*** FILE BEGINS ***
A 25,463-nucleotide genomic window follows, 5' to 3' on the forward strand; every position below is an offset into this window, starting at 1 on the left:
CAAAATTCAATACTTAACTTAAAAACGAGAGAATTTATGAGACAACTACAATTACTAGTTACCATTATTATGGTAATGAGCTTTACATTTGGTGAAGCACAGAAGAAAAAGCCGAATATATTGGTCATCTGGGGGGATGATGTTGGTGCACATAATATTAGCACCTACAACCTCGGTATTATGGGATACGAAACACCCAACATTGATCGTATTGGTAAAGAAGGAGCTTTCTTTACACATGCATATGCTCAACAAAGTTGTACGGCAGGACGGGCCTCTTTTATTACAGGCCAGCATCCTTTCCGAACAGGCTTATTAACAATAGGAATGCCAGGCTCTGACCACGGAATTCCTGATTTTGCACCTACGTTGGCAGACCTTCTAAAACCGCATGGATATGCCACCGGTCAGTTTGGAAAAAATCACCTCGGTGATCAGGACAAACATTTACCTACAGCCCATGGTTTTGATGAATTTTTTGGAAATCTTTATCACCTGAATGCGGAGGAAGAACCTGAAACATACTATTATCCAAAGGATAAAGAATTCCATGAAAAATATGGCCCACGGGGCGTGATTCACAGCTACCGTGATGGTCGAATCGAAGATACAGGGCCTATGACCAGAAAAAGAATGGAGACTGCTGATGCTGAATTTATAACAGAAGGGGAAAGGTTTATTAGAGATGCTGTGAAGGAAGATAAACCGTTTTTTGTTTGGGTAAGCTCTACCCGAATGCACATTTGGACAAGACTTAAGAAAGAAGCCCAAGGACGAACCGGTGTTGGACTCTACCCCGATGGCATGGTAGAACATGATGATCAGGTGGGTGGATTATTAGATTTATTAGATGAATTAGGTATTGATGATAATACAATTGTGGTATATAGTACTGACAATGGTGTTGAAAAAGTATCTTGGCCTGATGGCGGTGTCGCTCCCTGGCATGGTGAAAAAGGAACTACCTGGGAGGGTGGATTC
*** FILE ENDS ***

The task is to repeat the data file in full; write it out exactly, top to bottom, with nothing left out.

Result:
A 25,463-nucleotide genomic window follows, 5' to 3' on the forward strand; every position below is an offset into this window, starting at 1 on the left:
CAAAATTCAATACTTAACTTAAAAACGAGAGAATTTATGAGACAACTACAATTACTAGTTACCATTATTATGGTAATGAGCTTTACATTTGGTGAAGCACAGAAGAAAAAGCCGAATATATTGGTCATCTGGGGGGATGATGTTGGTGCACATAATATTAGCACCTACAACCTCGGTATTATGGGATACGAAACACCCAACATTGATCGTATTGGTAAAGAAGGAGCTTTCTTTACACATGCATATGCTCAACAAAGTTGTACGGCAGGACGGGCCTCTTTTATTACAGGCCAGCATCCTTTCCGAACAGGCTTATTAACAATAGGAATGCCAGGCTCTGACCACGGAATTCCTGATTTTGCACCTACGTTGGCAGACCTTCTAAAACCGCATGGATATGCCACCGGTCAGTTTGGAAAAAATCACCTCGGTGATCAGGACAAACATTTACCTACAGCCCATGGTTTTGATGAATTTTTTGGAAATCTTTATCACCTGAATGCGGAGGAAGAACCTGAAACATACTATTATCCAAAGGATAAAGAATTCCATGAAAAATATGGCCCACGGGGCGTGATTCACAGCTACCGTGATGGTCGAATCGAAGATACAGGGCCTATGACCAGAAAAAGAATGGAGACTGCTGATGCTGAATTTATAACAGAAGGGGAAAGGTTTATTAGAGATGCTGTGAAGGAAGATAAACCGTTTTTTGTTTGGGTAAGCTCTACCCGAATGCACATTTGGACAAGACTTAAGAAAGAAGCCCAAGGACGAACCGGTGTTGGACTCTACCCCGATGGCATGGTAGAACATGATGATCAGGTGGGTGGATTATTAGATTTATTAGATGAATTAGGTATTGATGATAATACAATTGTGGTATATAGTACTGACAATGGTGTTGAAAAAGTATCTTGGCCTGATGGCGGTGTCGCTCCCTGGCATGGTGAAAAAGGAACTACCTGGGAGGGTGGATTC